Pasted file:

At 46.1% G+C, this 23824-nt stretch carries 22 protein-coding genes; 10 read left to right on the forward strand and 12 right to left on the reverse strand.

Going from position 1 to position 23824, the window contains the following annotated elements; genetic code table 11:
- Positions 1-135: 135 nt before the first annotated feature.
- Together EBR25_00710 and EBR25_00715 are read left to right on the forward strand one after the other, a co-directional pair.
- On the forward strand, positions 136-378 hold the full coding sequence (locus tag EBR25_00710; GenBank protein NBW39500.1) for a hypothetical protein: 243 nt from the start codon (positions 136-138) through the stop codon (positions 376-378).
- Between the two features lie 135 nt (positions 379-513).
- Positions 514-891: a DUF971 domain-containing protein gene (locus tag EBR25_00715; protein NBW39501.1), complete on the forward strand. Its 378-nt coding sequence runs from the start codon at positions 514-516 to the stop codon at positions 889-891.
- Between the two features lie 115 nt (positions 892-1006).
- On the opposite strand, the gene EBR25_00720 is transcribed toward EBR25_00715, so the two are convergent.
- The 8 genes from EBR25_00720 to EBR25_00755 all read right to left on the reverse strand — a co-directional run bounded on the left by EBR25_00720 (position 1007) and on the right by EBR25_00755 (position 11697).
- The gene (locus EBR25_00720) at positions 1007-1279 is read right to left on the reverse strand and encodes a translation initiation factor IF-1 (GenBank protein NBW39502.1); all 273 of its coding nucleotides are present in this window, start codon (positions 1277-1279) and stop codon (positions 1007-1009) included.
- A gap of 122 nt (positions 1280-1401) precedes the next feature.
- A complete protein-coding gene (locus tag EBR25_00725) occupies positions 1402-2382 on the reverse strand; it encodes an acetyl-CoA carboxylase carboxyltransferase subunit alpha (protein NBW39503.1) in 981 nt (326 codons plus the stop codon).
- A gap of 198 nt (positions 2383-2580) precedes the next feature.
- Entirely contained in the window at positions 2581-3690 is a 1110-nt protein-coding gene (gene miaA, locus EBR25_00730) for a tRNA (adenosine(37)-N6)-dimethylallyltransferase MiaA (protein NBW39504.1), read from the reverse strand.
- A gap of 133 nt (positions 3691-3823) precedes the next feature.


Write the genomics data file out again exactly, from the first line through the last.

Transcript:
At 46.1% G+C, this 23824-nt stretch carries 22 protein-coding genes; 10 read left to right on the forward strand and 12 right to left on the reverse strand.

Going from position 1 to position 23824, the window contains the following annotated elements; genetic code table 11:
- Positions 1-135: 135 nt before the first annotated feature.
- Together EBR25_00710 and EBR25_00715 are read left to right on the forward strand one after the other, a co-directional pair.
- On the forward strand, positions 136-378 hold the full coding sequence (locus tag EBR25_00710; GenBank protein NBW39500.1) for a hypothetical protein: 243 nt from the start codon (positions 136-138) through the stop codon (positions 376-378).
- Between the two features lie 135 nt (positions 379-513).
- Positions 514-891: a DUF971 domain-containing protein gene (locus tag EBR25_00715; protein NBW39501.1), complete on the forward strand. Its 378-nt coding sequence runs from the start codon at positions 514-516 to the stop codon at positions 889-891.
- Between the two features lie 115 nt (positions 892-1006).
- On the opposite strand, the gene EBR25_00720 is transcribed toward EBR25_00715, so the two are convergent.
- The 8 genes from EBR25_00720 to EBR25_00755 all read right to left on the reverse strand — a co-directional run bounded on the left by EBR25_00720 (position 1007) and on the right by EBR25_00755 (position 11697).
- The gene (locus EBR25_00720) at positions 1007-1279 is read right to left on the reverse strand and encodes a translation initiation factor IF-1 (GenBank protein NBW39502.1); all 273 of its coding nucleotides are present in this window, start codon (positions 1277-1279) and stop codon (positions 1007-1009) included.
- A gap of 122 nt (positions 1280-1401) precedes the next feature.
- A complete protein-coding gene (locus tag EBR25_00725) occupies positions 1402-2382 on the reverse strand; it encodes an acetyl-CoA carboxylase carboxyltransferase subunit alpha (protein NBW39503.1) in 981 nt (326 codons plus the stop codon).
- A gap of 198 nt (positions 2383-2580) precedes the next feature.
- Entirely contained in the window at positions 2581-3690 is a 1110-nt protein-coding gene (gene miaA, locus EBR25_00730) for a tRNA (adenosine(37)-N6)-dimethylallyltransferase MiaA (protein NBW39504.1), read from the reverse strand.
- A gap of 133 nt (positions 3691-3823) precedes the next feature.